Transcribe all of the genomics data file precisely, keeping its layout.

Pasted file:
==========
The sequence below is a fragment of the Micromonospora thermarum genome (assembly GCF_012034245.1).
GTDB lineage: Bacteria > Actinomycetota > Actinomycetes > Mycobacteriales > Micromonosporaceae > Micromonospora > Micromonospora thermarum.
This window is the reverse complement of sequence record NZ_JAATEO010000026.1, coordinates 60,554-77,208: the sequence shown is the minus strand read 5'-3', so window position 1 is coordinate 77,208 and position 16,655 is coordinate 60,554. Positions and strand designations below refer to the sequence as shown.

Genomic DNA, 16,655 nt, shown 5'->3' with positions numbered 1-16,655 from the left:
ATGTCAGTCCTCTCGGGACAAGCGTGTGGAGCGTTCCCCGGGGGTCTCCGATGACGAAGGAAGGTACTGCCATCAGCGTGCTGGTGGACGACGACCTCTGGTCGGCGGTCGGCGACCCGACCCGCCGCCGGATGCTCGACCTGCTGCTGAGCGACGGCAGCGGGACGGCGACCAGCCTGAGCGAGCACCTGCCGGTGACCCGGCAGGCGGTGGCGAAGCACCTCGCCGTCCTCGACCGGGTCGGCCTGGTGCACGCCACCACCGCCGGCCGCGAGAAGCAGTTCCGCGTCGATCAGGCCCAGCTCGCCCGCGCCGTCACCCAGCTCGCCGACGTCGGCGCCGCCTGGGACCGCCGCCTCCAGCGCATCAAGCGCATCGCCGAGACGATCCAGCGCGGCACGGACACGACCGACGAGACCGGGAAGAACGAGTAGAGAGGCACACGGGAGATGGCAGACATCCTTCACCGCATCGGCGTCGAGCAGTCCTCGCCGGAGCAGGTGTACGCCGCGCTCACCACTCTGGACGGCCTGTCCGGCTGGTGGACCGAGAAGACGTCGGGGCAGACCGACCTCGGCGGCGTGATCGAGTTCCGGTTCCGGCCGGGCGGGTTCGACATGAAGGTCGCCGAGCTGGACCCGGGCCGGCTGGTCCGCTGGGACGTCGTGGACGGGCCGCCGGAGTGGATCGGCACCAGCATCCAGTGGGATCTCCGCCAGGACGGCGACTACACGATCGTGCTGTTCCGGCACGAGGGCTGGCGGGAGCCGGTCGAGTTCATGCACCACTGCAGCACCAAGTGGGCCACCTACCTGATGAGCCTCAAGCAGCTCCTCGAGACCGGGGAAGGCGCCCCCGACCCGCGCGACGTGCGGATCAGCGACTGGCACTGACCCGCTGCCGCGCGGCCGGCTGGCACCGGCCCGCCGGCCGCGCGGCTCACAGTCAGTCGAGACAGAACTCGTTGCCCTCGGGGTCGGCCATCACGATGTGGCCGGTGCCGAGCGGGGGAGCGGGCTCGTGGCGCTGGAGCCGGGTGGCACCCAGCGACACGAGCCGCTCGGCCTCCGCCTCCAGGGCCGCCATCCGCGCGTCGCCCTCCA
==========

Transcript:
The sequence below is a fragment of the Micromonospora thermarum genome (assembly GCF_012034245.1).
GTDB lineage: Bacteria > Actinomycetota > Actinomycetes > Mycobacteriales > Micromonosporaceae > Micromonospora > Micromonospora thermarum.
This window is the reverse complement of sequence record NZ_JAATEO010000026.1, coordinates 60,554-77,208: the sequence shown is the minus strand read 5'-3', so window position 1 is coordinate 77,208 and position 16,655 is coordinate 60,554. Positions and strand designations below refer to the sequence as shown.

Genomic DNA, 16,655 nt, shown 5'->3' with positions numbered 1-16,655 from the left:
ATGTCAGTCCTCTCGGGACAAGCGTGTGGAGCGTTCCCCGGGGGTCTCCGATGACGAAGGAAGGTACTGCCATCAGCGTGCTGGTGGACGACGACCTCTGGTCGGCGGTCGGCGACCCGACCCGCCGCCGGATGCTCGACCTGCTGCTGAGCGACGGCAGCGGGACGGCGACCAGCCTGAGCGAGCACCTGCCGGTGACCCGGCAGGCGGTGGCGAAGCACCTCGCCGTCCTCGACCGGGTCGGCCTGGTGCACGCCACCACCGCCGGCCGCGAGAAGCAGTTCCGCGTCGATCAGGCCCAGCTCGCCCGCGCCGTCACCCAGCTCGCCGACGTCGGCGCCGCCTGGGACCGCCGCCTCCAGCGCATCAAGCGCATCGCCGAGACGATCCAGCGCGGCACGGACACGACCGACGAGACCGGGAAGAACGAGTAGAGAGGCACACGGGAGATGGCAGACATCCTTCACCGCATCGGCGTCGAGCAGTCCTCGCCGGAGCAGGTGTACGCCGCGCTCACCACTCTGGACGGCCTGTCCGGCTGGTGGACCGAGAAGACGTCGGGGCAGACCGACCTCGGCGGCGTGATCGAGTTCCGGTTCCGGCCGGGCGGGTTCGACATGAAGGTCGCCGAGCTGGACCCGGGCCGGCTGGTCCGCTGGGACGTCGTGGACGGGCCGCCGGAGTGGATCGGCACCAGCATCCAGTGGGATCTCCGCCAGGACGGCGACTACACGATCGTGCTGTTCCGGCACGAGGGCTGGCGGGAGCCGGTCGAGTTCATGCACCACTGCAGCACCAAGTGGGCCACCTACCTGATGAGCCTCAAGCAGCTCCTCGAGACCGGGGAAGGCGCCCCCGACCCGCGCGACGTGCGGATCAGCGACTGGCACTGACCCGCTGCCGCGCGGCCGGCTGGCACCGGCCCGCCGGCCGCGCGGCTCACAGTCAGTCGAGACAGAACTCGTTGCCCTCGGGGTCGGCCATCACGATGTGGCCGGTGCCGAGCGGGGGAGCGGGCTCGTGGCGCTGGAGCCGGGTGGCACCCAGCGACACGAGCCGCTCGGCCTCCGCCTCCAGGGCCGCCATCCGCGCGTCGCCCTCCA